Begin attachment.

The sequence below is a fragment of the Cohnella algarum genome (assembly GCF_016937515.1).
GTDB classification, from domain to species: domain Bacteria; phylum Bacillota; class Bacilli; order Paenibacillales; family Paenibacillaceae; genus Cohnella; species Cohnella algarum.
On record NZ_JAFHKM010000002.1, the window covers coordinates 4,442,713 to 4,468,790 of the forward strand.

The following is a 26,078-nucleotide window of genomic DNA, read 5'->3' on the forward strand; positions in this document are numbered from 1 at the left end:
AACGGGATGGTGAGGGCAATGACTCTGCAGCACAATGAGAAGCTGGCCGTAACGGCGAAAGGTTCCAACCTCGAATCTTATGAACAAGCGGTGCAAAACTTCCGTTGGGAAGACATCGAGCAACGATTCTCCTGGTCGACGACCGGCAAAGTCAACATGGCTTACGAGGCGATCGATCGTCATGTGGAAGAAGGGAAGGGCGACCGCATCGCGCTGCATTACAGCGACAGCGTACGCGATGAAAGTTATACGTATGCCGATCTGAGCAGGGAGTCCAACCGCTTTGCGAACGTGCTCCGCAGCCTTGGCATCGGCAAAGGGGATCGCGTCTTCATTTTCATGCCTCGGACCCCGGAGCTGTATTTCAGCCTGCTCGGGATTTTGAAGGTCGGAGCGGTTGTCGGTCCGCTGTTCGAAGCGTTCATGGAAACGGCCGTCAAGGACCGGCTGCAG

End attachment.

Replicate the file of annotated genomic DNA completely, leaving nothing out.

The sequence below is a fragment of the Cohnella algarum genome (assembly GCF_016937515.1).
GTDB classification, from domain to species: domain Bacteria; phylum Bacillota; class Bacilli; order Paenibacillales; family Paenibacillaceae; genus Cohnella; species Cohnella algarum.
On record NZ_JAFHKM010000002.1, the window covers coordinates 4,442,713 to 4,468,790 of the forward strand.

The following is a 26,078-nucleotide window of genomic DNA, read 5'->3' on the forward strand; positions in this document are numbered from 1 at the left end:
AACGGGATGGTGAGGGCAATGACTCTGCAGCACAATGAGAAGCTGGCCGTAACGGCGAAAGGTTCCAACCTCGAATCTTATGAACAAGCGGTGCAAAACTTCCGTTGGGAAGACATCGAGCAACGATTCTCCTGGTCGACGACCGGCAAAGTCAACATGGCTTACGAGGCGATCGATCGTCATGTGGAAGAAGGGAAGGGCGACCGCATCGCGCTGCATTACAGCGACAGCGTACGCGATGAAAGTTATACGTATGCCGATCTGAGCAGGGAGTCCAACCGCTTTGCGAACGTGCTCCGCAGCCTTGGCATCGGCAAAGGGGATCGCGTCTTCATTTTCATGCCTCGGACCCCGGAGCTGTATTTCAGCCTGCTCGGGATTTTGAAGGTCGGAGCGGTTGTCGGTCCGCTGTTCGAAGCGTTCATGGAAACGGCCGTCAAGGACCGGCTGCAG